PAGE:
These specific people will generally not care about me simply because my age demographic indicates that I would be less susceptible to their disadvantages. But sometimes they pass: This week it was a long message from “Sundance Vacations” letting me know that I had won a contest I had never entered two years ago at a local boat show ( I had attended the show but I had never participated in a competition). Immediately interesting to me was their assurance that I was a big winner, but what I “won” was never described. Of course, a few clicks on Yelp suggested the place was a timeshare-type scam with a host of complaints to the Better Business Bureau. But I wondered how my internet-averse parents would have responded to the same pitch. In fact, I don’t wonder, they’ve already been snookered in at least one of these “promotions”.

It’s tempting to ignore the ubiquity of this constant scam (and I’m not even talking about the “Grand parents” scams and their ilk that are the diabolical product of real criminals) as mere background noise, but I’ve come to see it as reflecting a broader scam ethic that now enjoys complete legitimacy at all levels of our society. It’s really not far from the myriad of advertisements for useless pharmaceuticals that captive viewers are told to “question their doctors.” Or just ads with fashionably made muzak trying to get “pissed off” and buy stupid software, a van, or a fast food burger. But what I think I really don’t like about our insatiable consumer culture is this underlying assurance that it conveys that all is well, all is just peachy, edgy and fun, in a country that, for all intents and purposes, is on the verge of willfully descending into fascism, with one of its political parties entirely dedicated to dividing the people for its own benefit.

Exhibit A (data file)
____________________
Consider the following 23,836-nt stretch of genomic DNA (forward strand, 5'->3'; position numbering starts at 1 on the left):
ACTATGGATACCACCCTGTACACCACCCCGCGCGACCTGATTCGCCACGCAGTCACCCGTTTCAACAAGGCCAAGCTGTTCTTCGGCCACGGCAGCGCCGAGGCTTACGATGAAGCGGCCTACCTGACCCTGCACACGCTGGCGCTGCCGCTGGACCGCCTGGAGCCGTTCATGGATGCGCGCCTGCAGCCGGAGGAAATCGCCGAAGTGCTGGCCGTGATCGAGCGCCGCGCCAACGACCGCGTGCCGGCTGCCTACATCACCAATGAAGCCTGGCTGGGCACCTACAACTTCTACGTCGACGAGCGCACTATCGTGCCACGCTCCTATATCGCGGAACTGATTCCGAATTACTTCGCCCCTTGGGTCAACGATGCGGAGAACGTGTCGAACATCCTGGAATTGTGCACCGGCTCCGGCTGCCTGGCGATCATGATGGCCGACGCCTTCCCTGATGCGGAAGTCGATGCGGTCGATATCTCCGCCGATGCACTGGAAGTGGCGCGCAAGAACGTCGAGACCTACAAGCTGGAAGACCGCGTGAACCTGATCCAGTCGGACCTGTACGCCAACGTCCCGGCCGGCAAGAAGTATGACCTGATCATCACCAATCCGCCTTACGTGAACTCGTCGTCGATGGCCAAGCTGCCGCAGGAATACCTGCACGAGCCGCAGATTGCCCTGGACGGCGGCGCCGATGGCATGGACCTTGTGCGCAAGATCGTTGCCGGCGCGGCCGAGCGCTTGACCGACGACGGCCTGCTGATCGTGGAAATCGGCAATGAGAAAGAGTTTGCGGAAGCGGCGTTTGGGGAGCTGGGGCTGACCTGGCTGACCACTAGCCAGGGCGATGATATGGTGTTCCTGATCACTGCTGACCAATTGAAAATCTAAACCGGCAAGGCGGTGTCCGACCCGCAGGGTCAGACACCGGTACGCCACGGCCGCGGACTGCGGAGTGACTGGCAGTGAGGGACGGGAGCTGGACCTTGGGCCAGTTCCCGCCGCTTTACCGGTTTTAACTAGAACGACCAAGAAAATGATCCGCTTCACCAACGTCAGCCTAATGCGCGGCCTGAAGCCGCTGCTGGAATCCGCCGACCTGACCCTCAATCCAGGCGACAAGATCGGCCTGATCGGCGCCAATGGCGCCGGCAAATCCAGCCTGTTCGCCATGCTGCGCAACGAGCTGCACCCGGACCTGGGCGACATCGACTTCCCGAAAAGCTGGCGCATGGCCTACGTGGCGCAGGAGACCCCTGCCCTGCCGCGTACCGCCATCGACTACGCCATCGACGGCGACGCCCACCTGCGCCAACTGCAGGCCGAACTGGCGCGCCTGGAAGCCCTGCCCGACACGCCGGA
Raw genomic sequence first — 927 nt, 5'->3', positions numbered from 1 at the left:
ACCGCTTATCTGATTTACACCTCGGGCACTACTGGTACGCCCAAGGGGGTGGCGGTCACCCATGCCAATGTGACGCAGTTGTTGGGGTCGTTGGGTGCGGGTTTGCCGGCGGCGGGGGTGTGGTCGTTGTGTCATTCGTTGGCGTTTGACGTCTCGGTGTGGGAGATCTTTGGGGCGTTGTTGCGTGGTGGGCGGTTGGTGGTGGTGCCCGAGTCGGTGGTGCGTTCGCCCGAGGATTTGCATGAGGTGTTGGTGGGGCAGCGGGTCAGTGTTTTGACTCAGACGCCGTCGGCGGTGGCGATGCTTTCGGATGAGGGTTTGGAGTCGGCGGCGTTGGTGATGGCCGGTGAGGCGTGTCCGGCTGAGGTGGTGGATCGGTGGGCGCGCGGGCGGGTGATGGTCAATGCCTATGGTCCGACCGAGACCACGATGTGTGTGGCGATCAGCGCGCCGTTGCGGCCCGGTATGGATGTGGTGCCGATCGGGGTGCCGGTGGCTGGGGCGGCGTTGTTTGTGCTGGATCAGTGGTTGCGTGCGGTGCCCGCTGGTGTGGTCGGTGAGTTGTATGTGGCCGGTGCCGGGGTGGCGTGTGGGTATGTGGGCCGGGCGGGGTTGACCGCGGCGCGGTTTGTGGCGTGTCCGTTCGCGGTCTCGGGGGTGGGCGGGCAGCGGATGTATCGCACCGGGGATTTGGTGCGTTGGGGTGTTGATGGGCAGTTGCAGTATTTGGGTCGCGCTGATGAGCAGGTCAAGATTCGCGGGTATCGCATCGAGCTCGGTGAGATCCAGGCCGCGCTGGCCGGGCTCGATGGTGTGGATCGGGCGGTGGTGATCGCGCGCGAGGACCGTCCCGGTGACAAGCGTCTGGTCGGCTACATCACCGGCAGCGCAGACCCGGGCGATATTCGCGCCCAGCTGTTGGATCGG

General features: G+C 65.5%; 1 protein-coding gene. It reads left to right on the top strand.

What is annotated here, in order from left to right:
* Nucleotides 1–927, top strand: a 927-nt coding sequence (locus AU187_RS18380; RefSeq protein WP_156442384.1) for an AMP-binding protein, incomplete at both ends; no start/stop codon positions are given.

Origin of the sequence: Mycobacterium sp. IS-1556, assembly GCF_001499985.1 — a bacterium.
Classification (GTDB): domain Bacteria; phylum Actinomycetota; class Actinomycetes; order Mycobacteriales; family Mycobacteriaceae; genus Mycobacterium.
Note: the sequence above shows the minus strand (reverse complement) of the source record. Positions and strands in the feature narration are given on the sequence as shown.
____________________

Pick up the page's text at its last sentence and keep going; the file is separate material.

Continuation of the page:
Just this week, the conservative, ideologically corrupt Fifth Circuit Court of Appeals (via three Trump-appointed stooges) declared Consumer Financial Protection Bureau ‘unconstitutional’ because it – like many other federal agencies such as the USPS and the Federal Reserve – does not receive its funding through congressional appropriations. Of course, this is hand-picked nonsense concocted because predatory payday lenders like those who sued in this case are huge donors to the political right. And regulation such predators would be… unseemly, I guess, for a rogue nation.

The Internet has had at least one salutary effect: it has given Americans a glimpse of how cynical our economic hierarchy is in this country. As Tim Kreider wrote in July for the New York Times: